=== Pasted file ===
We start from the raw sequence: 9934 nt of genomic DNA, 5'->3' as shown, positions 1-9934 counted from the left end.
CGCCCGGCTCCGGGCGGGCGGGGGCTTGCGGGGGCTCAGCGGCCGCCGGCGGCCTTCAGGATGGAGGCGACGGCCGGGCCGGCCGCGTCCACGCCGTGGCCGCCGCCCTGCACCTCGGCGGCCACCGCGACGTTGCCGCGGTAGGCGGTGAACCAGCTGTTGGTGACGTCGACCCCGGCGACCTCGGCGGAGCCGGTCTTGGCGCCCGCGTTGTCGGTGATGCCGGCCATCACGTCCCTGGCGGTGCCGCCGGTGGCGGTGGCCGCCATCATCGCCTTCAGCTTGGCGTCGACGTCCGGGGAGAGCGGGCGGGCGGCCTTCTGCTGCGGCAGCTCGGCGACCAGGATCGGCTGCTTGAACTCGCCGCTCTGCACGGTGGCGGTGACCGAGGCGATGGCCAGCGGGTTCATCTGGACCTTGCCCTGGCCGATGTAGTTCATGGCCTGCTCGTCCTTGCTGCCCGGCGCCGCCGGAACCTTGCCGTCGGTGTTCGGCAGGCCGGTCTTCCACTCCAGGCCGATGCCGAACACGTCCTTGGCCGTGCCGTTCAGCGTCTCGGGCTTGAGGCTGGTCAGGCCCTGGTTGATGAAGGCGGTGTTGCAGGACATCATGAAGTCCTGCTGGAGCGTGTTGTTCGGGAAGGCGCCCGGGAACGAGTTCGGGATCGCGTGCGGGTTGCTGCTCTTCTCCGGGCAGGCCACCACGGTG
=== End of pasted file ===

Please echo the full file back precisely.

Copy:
We start from the raw sequence: 9934 nt of genomic DNA, 5'->3' as shown, positions 1-9934 counted from the left end.
CGCCCGGCTCCGGGCGGGCGGGGGCTTGCGGGGGCTCAGCGGCCGCCGGCGGCCTTCAGGATGGAGGCGACGGCCGGGCCGGCCGCGTCCACGCCGTGGCCGCCGCCCTGCACCTCGGCGGCCACCGCGACGTTGCCGCGGTAGGCGGTGAACCAGCTGTTGGTGACGTCGACCCCGGCGACCTCGGCGGAGCCGGTCTTGGCGCCCGCGTTGTCGGTGATGCCGGCCATCACGTCCCTGGCGGTGCCGCCGGTGGCGGTGGCCGCCATCATCGCCTTCAGCTTGGCGTCGACGTCCGGGGAGAGCGGGCGGGCGGCCTTCTGCTGCGGCAGCTCGGCGACCAGGATCGGCTGCTTGAACTCGCCGCTCTGCACGGTGGCGGTGACCGAGGCGATGGCCAGCGGGTTCATCTGGACCTTGCCCTGGCCGATGTAGTTCATGGCCTGCTCGTCCTTGCTGCCCGGCGCCGCCGGAACCTTGCCGTCGGTGTTCGGCAGGCCGGTCTTCCACTCCAGGCCGATGCCGAACACGTCCTTGGCCGTGCCGTTCAGCGTCTCGGGCTTGAGGCTGGTCAGGCCCTGGTTGATGAAGGCGGTGTTGCAGGACATCATGAAGTCCTGCTGGAGCGTGTTGTTCGGGAAGGCGCCCGGGAACGAGTTCGGGATCGCGTGCGGGTTGCTGCTCTTCTCCGGGCAGGCCACCACGGTG